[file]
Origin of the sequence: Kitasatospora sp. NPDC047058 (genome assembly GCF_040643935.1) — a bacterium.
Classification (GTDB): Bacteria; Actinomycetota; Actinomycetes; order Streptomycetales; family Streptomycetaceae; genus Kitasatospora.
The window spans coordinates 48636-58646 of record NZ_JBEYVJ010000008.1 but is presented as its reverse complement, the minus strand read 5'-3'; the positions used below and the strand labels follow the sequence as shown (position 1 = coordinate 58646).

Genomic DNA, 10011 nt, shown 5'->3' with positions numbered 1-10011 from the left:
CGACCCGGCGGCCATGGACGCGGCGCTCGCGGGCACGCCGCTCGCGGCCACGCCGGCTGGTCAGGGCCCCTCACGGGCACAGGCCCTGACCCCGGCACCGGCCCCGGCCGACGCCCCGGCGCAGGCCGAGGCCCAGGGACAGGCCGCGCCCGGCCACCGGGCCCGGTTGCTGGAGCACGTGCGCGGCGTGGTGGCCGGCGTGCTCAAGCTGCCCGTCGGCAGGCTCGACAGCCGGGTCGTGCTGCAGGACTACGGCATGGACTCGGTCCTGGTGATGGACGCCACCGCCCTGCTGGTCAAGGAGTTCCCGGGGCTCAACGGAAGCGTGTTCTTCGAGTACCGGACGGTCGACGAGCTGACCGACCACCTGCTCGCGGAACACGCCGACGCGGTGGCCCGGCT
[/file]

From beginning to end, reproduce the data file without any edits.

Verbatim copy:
Origin of the sequence: Kitasatospora sp. NPDC047058 (genome assembly GCF_040643935.1) — a bacterium.
Classification (GTDB): Bacteria; Actinomycetota; Actinomycetes; order Streptomycetales; family Streptomycetaceae; genus Kitasatospora.
The window spans coordinates 48636-58646 of record NZ_JBEYVJ010000008.1 but is presented as its reverse complement, the minus strand read 5'-3'; the positions used below and the strand labels follow the sequence as shown (position 1 = coordinate 58646).

Genomic DNA, 10011 nt, shown 5'->3' with positions numbered 1-10011 from the left:
CGACCCGGCGGCCATGGACGCGGCGCTCGCGGGCACGCCGCTCGCGGCCACGCCGGCTGGTCAGGGCCCCTCACGGGCACAGGCCCTGACCCCGGCACCGGCCCCGGCCGACGCCCCGGCGCAGGCCGAGGCCCAGGGACAGGCCGCGCCCGGCCACCGGGCCCGGTTGCTGGAGCACGTGCGCGGCGTGGTGGCCGGCGTGCTCAAGCTGCCCGTCGGCAGGCTCGACAGCCGGGTCGTGCTGCAGGACTACGGCATGGACTCGGTCCTGGTGATGGACGCCACCGCCCTGCTGGTCAAGGAGTTCCCGGGGCTCAACGGAAGCGTGTTCTTCGAGTACCGGACGGTCGACGAGCTGACCGACCACCTGCTCGCGGAACACGCCGACGCGGTGGCCCGGCT